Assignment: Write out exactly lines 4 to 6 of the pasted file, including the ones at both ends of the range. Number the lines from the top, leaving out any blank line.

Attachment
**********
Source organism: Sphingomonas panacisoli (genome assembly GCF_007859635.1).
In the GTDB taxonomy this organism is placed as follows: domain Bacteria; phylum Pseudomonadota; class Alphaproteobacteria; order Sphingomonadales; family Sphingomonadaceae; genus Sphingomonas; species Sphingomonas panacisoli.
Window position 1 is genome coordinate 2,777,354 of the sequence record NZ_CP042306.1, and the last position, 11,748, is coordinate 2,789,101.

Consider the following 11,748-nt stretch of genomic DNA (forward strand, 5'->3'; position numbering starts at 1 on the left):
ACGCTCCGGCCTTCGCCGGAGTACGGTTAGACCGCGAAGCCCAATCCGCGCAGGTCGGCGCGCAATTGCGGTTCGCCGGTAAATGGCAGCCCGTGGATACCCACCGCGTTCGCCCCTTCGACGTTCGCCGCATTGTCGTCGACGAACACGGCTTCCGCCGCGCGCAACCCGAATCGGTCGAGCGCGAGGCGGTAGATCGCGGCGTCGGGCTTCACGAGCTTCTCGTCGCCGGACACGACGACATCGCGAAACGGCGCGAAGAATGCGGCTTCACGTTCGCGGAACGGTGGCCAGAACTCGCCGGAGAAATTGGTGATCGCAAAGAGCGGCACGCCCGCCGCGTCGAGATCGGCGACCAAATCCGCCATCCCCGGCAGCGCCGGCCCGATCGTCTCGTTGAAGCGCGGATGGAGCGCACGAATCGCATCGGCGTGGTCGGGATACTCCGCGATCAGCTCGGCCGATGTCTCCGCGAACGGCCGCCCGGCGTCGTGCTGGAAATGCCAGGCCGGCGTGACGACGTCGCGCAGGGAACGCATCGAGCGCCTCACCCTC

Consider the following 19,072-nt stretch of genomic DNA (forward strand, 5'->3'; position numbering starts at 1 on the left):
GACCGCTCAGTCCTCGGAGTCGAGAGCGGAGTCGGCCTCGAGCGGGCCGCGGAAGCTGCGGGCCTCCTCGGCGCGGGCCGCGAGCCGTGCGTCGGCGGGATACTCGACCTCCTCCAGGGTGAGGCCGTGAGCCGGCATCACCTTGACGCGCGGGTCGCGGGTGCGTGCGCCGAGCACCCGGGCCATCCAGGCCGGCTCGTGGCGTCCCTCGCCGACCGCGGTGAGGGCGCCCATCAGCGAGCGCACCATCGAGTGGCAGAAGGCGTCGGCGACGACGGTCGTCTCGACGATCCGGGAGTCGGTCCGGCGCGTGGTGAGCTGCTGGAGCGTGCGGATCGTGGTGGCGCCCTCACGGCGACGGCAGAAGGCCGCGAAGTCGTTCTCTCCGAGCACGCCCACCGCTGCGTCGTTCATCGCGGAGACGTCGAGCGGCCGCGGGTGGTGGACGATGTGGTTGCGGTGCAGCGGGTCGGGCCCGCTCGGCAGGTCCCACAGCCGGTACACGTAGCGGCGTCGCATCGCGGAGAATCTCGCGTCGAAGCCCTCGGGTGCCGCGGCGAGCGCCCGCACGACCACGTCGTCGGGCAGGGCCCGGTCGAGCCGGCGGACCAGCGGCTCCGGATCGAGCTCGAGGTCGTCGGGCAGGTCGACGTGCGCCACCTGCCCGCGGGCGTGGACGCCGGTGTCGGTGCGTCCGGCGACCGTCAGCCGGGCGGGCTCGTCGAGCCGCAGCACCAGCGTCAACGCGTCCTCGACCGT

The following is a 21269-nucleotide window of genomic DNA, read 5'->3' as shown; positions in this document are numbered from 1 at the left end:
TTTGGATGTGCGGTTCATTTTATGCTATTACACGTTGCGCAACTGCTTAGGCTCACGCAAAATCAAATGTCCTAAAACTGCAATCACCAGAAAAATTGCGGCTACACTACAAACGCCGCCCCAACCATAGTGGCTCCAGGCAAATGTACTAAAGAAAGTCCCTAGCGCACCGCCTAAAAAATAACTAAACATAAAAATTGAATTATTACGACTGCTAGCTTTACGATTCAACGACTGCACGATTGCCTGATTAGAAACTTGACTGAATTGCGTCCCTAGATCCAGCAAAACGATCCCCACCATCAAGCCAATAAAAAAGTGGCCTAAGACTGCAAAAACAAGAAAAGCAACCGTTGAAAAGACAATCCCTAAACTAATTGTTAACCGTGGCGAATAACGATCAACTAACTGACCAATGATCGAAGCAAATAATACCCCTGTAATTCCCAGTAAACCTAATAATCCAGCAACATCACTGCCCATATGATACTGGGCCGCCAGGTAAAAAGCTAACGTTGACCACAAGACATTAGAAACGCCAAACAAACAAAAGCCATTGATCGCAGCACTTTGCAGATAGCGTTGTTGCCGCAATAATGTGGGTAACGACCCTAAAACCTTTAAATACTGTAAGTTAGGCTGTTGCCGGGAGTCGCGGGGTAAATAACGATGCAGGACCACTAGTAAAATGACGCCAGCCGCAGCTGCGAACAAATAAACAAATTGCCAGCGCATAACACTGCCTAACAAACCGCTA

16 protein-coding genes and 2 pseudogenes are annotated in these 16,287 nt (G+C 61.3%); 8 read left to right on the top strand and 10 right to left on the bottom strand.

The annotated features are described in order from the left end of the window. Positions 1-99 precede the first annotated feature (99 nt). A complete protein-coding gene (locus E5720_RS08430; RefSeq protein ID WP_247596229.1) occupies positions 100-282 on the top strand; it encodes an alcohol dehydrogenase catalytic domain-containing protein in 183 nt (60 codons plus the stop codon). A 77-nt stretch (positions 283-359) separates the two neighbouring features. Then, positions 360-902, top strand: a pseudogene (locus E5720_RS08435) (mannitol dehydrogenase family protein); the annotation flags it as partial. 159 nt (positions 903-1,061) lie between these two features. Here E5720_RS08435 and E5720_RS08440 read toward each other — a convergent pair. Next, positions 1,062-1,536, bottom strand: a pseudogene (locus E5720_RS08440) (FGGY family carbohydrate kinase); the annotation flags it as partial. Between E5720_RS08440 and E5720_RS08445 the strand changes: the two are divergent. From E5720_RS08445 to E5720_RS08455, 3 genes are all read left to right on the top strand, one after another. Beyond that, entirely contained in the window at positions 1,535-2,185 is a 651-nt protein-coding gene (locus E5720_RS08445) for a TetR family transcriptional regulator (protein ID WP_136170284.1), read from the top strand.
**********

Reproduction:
Consider the following 11,748-nt stretch of genomic DNA (forward strand, 5'->3'; position numbering starts at 1 on the left):
ACGCTCCGGCCTTCGCCGGAGTACGGTTAGACCGCGAAGCCCAATCCGCGCAGGTCGGCGCGCAATTGCGGTTCGCCGGTAAATGGCAGCCCGTGGATACCCACCGCGTTCGCCCCTTCGACGTTCGCCGCATTGTCGTCGACGAACACGGCTTCCGCCGCGCGCAACCCGAATCGGTCGAGCGCGAGGCGGTAGATCGCGGCGTCGGGCTTCACGAGCTTCTCGTCGCCGGACACGACGACATCGCGAAACGGCGCGAAGAATGCGGCTTCACGTTCGCGGAACGGTGGCCAGAACTCGCCGGAGAAATTGGTGATCGCAAAGAGCGGCACGCCCGCCGCGTCGAGATCGGCGACCAAATCCGCCATCCCCGGCAGCGCCGGCCCGATCGTCTCGTTGAAGCGCGGATGGAGCGCACGAATCGCATCGGCGTGGTCGGGATACTCCGCGATCAGCTCGGCCGATGTCTCCGCGAACGGCCGCCCGGCGTCGTGCTGGAAATGCCAGGCCGGCGTGACGACGTCGCGCAGGGAACGCATCGAGCGCCTCACCCTC

Consider the following 19,072-nt stretch of genomic DNA (forward strand, 5'->3'; position numbering starts at 1 on the left):